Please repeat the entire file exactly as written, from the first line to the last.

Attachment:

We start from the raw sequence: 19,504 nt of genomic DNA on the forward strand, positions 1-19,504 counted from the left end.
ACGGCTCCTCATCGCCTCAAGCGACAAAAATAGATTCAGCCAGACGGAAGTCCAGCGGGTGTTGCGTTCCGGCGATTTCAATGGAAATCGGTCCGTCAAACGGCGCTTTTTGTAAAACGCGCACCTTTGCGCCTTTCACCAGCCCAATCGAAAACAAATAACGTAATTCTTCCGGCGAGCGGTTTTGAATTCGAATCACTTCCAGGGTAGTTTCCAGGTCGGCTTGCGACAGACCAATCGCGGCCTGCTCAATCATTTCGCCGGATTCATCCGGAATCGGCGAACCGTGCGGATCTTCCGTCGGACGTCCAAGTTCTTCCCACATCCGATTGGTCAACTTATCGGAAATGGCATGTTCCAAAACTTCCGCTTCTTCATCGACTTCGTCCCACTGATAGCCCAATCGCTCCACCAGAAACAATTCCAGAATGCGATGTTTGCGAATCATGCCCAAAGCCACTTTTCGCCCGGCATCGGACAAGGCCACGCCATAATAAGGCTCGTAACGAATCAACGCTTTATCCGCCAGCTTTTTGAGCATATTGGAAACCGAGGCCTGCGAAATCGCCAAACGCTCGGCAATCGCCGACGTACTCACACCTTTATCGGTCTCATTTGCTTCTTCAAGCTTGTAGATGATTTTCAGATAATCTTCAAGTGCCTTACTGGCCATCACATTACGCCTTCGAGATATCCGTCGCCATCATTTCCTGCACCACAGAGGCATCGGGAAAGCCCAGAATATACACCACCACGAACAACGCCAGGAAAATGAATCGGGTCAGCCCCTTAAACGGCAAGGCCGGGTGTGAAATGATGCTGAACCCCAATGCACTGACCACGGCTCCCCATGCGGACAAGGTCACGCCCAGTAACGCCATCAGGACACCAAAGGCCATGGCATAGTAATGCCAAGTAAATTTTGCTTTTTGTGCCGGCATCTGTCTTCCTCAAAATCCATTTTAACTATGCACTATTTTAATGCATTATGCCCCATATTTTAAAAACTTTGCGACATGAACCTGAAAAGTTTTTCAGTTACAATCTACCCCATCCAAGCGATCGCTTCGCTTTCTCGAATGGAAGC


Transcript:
We start from the raw sequence: 19,504 nt of genomic DNA on the forward strand, positions 1-19,504 counted from the left end.
ACGGCTCCTCATCGCCTCAAGCGACAAAAATAGATTCAGCCAGACGGAAGTCCAGCGGGTGTTGCGTTCCGGCGATTTCAATGGAAATCGGTCCGTCAAACGGCGCTTTTTGTAAAACGCGCACCTTTGCGCCTTTCACCAGCCCAATCGAAAACAAATAACGTAATTCTTCCGGCGAGCGGTTTTGAATTCGAATCACTTCCAGGGTAGTTTCCAGGTCGGCTTGCGACAGACCAATCGCGGCCTGCTCAATCATTTCGCCGGATTCATCCGGAATCGGCGAACCGTGCGGATCTTCCGTCGGACGTCCAAGTTCTTCCCACATCCGATTGGTCAACTTATCGGAAATGGCATGTTCCAAAACTTCCGCTTCTTCATCGACTTCGTCCCACTGATAGCCCAATCGCTCCACCAGAAACAATTCCAGAATGCGATGTTTGCGAATCATGCCCAAAGCCACTTTTCGCCCGGCATCGGACAAGGCCACGCCATAATAAGGCTCGTAACGAATCAACGCTTTATCCGCCAGCTTTTTGAGCATATTGGAAACCGAGGCCTGCGAAATCGCCAAACGCTCGGCAATCGCCGACGTACTCACACCTTTATCGGTCTCATTTGCTTCTTCAAGCTTGTAGATGATTTTCAGATAATCTTCAAGTGCCTTACTGGCCATCACATTACGCCTTCGAGATATCCGTCGCCATCATTTCCTGCACCACAGAGGCATCGGGAAAGCCCAGAATATACACCACCACGAACAACGCCAGGAAAATGAATCGGGTCAGCCCCTTAAACGGCAAGGCCGGGTGTGAAATGATGCTGAACCCCAATGCACTGACCACGGCTCCCCATGCGGACAAGGTCACGCCCAGTAACGCCATCAGGACACCAAAGGCCATGGCATAGTAATGCCAAGTAAATTTTGCTTTTTGTGCCGGCATCTGTCTTCCTCAAAATCCATTTTAACTATGCACTATTTTAATGCATTATGCCCCATATTTTAAAAACTTTGCGACATGAACCTGAAAAGTTTTTCAGTTACAATCTACCCCATCCAAGCGATCGCTTCGCTTTCTCGAATGGAAGC